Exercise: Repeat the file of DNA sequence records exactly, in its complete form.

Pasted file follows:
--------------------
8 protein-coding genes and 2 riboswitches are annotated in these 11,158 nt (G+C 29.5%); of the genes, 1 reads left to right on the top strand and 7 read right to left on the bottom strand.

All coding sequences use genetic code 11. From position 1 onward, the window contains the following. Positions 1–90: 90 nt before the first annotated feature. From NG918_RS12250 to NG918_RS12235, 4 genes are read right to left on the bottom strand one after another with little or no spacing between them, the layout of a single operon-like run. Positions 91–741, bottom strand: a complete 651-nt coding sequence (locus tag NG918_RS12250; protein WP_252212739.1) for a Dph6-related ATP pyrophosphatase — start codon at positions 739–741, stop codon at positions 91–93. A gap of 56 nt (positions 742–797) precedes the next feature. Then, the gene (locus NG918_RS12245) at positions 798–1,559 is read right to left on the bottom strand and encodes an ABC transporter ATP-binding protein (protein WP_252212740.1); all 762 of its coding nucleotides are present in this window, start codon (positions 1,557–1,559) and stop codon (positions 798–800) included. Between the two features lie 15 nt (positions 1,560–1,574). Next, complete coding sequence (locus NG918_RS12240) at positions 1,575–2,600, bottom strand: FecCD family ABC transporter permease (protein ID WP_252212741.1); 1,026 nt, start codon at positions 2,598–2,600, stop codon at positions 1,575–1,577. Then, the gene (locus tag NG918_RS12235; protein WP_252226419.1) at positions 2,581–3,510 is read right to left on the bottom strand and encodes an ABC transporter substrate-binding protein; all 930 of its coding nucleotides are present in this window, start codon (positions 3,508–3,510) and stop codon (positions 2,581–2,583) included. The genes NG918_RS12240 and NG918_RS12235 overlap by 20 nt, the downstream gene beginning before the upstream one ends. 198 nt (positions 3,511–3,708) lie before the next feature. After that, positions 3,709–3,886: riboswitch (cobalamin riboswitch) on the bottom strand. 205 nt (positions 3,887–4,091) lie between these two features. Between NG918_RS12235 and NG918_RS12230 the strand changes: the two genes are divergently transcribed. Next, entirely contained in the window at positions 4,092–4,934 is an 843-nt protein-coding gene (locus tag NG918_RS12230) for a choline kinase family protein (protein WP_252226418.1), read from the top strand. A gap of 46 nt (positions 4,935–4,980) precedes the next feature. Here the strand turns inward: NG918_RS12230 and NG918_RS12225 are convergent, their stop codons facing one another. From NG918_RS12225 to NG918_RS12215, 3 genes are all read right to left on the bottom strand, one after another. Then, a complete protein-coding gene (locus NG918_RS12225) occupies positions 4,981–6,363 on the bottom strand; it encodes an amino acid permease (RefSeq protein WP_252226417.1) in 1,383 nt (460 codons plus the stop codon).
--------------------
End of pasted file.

8 protein-coding genes and 2 riboswitches are annotated in these 11,158 nt (G+C 29.5%); of the genes, 1 reads left to right on the top strand and 7 read right to left on the bottom strand.

All coding sequences use genetic code 11. From position 1 onward, the window contains the following. Positions 1–90: 90 nt before the first annotated feature. From NG918_RS12250 to NG918_RS12235, 4 genes are read right to left on the bottom strand one after another with little or no spacing between them, the layout of a single operon-like run. Positions 91–741, bottom strand: a complete 651-nt coding sequence (locus tag NG918_RS12250; protein WP_252212739.1) for a Dph6-related ATP pyrophosphatase — start codon at positions 739–741, stop codon at positions 91–93. A gap of 56 nt (positions 742–797) precedes the next feature. Then, the gene (locus NG918_RS12245) at positions 798–1,559 is read right to left on the bottom strand and encodes an ABC transporter ATP-binding protein (protein WP_252212740.1); all 762 of its coding nucleotides are present in this window, start codon (positions 1,557–1,559) and stop codon (positions 798–800) included. Between the two features lie 15 nt (positions 1,560–1,574). Next, complete coding sequence (locus NG918_RS12240) at positions 1,575–2,600, bottom strand: FecCD family ABC transporter permease (protein ID WP_252212741.1); 1,026 nt, start codon at positions 2,598–2,600, stop codon at positions 1,575–1,577. Then, the gene (locus tag NG918_RS12235; protein WP_252226419.1) at positions 2,581–3,510 is read right to left on the bottom strand and encodes an ABC transporter substrate-binding protein; all 930 of its coding nucleotides are present in this window, start codon (positions 3,508–3,510) and stop codon (positions 2,581–2,583) included. The genes NG918_RS12240 and NG918_RS12235 overlap by 20 nt, the downstream gene beginning before the upstream one ends. 198 nt (positions 3,511–3,708) lie before the next feature. After that, positions 3,709–3,886: riboswitch (cobalamin riboswitch) on the bottom strand. 205 nt (positions 3,887–4,091) lie between these two features. Between NG918_RS12235 and NG918_RS12230 the strand changes: the two genes are divergently transcribed. Next, entirely contained in the window at positions 4,092–4,934 is an 843-nt protein-coding gene (locus tag NG918_RS12230) for a choline kinase family protein (protein WP_252226418.1), read from the top strand. A gap of 46 nt (positions 4,935–4,980) precedes the next feature. Here the strand turns inward: NG918_RS12230 and NG918_RS12225 are convergent, their stop codons facing one another. From NG918_RS12225 to NG918_RS12215, 3 genes are all read right to left on the bottom strand, one after another. Then, a complete protein-coding gene (locus NG918_RS12225) occupies positions 4,981–6,363 on the bottom strand; it encodes an amino acid permease (RefSeq protein WP_252226417.1) in 1,383 nt (460 codons plus the stop codon).